1 Afd. for Engelsk, Faculty of Humanities, Aarhus University, Aarhus University2 School of Communication and Culture - Department of English, School of Communication and Culture, Arts, Aarhus University3 School of Communication and Culture - Department of English, School of Communication and Culture, Arts, Aarhus University
Diesing (1996, 1997) observes that the interpretations of object-shifted objects and non-object-shifted objects in Icelandic object shift constructions differ along lines very similar to the interpretation differences between scrambled and non-scrambled objects in e.g. German. The present paper argues that Optimality Theory has certain advantages over e.g. Minimalism in accounting for such data. This is because the interpretational differences only hold of object shift constructions: In a construction where object shift is possible, a non-object-shifted object only has one interpretation (parallel to a German non-scrambled object), but in a construction where object shift is not possible, a non-object-shifted object is ambiguous (interpretable either like a German scrambled object or like a German non-scrambled object). In other words, what matters is not just whether the object has moved, but also whether it "could have moved" (i.e. it depends on how well those competing candidates are doing which contain object-shifted objects). In Optimality Theory, such a situation can be accounted for in terms of violable constraints, and the difference between object shift and scrambling can be derived from different rankings of the same constraints.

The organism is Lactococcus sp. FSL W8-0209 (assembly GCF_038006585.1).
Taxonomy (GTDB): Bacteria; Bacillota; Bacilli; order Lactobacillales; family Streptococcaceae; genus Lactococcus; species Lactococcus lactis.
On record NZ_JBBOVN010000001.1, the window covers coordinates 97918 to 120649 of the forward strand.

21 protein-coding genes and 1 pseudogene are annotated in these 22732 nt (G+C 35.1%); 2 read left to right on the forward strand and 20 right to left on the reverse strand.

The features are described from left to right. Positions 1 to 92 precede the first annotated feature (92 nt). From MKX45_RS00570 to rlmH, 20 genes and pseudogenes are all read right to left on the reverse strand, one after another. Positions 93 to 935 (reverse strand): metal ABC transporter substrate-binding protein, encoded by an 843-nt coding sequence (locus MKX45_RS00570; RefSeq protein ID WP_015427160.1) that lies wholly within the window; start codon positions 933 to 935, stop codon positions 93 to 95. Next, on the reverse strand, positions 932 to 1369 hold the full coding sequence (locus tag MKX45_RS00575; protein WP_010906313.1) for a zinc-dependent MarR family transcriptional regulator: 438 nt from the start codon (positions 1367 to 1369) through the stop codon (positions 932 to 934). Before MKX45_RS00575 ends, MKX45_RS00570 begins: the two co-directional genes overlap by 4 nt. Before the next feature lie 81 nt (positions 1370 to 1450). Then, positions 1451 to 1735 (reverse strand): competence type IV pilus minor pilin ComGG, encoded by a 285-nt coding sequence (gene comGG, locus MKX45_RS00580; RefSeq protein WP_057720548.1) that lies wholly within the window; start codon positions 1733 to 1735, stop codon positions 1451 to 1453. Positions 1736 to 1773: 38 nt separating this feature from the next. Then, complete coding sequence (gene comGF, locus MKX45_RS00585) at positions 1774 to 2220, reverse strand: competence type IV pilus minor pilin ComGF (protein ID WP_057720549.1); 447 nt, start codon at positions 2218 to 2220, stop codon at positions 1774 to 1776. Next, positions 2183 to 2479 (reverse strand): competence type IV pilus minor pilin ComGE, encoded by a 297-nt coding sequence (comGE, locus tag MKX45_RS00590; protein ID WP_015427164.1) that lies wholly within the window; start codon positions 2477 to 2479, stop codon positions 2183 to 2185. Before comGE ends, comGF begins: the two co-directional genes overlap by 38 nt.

Studies in Generative Grammar [sgg], 2001, p. 321-340